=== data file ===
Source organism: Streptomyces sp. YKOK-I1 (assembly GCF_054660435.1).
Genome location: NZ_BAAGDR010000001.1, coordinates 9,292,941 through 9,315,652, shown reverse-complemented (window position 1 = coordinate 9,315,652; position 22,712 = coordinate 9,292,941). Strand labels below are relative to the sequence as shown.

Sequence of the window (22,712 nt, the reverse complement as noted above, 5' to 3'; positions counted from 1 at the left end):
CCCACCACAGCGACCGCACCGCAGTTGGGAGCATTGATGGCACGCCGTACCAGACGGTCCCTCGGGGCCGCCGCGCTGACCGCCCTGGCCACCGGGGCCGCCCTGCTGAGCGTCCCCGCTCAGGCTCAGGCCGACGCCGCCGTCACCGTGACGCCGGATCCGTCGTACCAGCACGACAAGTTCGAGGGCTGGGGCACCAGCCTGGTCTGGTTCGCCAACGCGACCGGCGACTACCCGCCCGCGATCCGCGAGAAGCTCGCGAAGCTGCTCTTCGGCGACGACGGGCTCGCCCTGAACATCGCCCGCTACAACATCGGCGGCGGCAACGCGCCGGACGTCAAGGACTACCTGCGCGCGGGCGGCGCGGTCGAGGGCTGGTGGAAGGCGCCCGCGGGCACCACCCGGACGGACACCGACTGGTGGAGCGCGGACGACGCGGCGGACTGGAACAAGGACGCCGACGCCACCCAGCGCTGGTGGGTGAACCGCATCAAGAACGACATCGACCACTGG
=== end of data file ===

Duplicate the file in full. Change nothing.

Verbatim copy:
Source organism: Streptomyces sp. YKOK-I1 (assembly GCF_054660435.1).
Genome location: NZ_BAAGDR010000001.1, coordinates 9,292,941 through 9,315,652, shown reverse-complemented (window position 1 = coordinate 9,315,652; position 22,712 = coordinate 9,292,941). Strand labels below are relative to the sequence as shown.

Sequence of the window (22,712 nt, the reverse complement as noted above, 5' to 3'; positions counted from 1 at the left end):
CCCACCACAGCGACCGCACCGCAGTTGGGAGCATTGATGGCACGCCGTACCAGACGGTCCCTCGGGGCCGCCGCGCTGACCGCCCTGGCCACCGGGGCCGCCCTGCTGAGCGTCCCCGCTCAGGCTCAGGCCGACGCCGCCGTCACCGTGACGCCGGATCCGTCGTACCAGCACGACAAGTTCGAGGGCTGGGGCACCAGCCTGGTCTGGTTCGCCAACGCGACCGGCGACTACCCGCCCGCGATCCGCGAGAAGCTCGCGAAGCTGCTCTTCGGCGACGACGGGCTCGCCCTGAACATCGCCCGCTACAACATCGGCGGCGGCAACGCGCCGGACGTCAAGGACTACCTGCGCGCGGGCGGCGCGGTCGAGGGCTGGTGGAAGGCGCCCGCGGGCACCACCCGGACGGACACCGACTGGTGGAGCGCGGACGACGCGGCGGACTGGAACAAGGACGCCGACGCCACCCAGCGCTGGTGGGTGAACCGCATCAAGAACGACATCGACCACTGG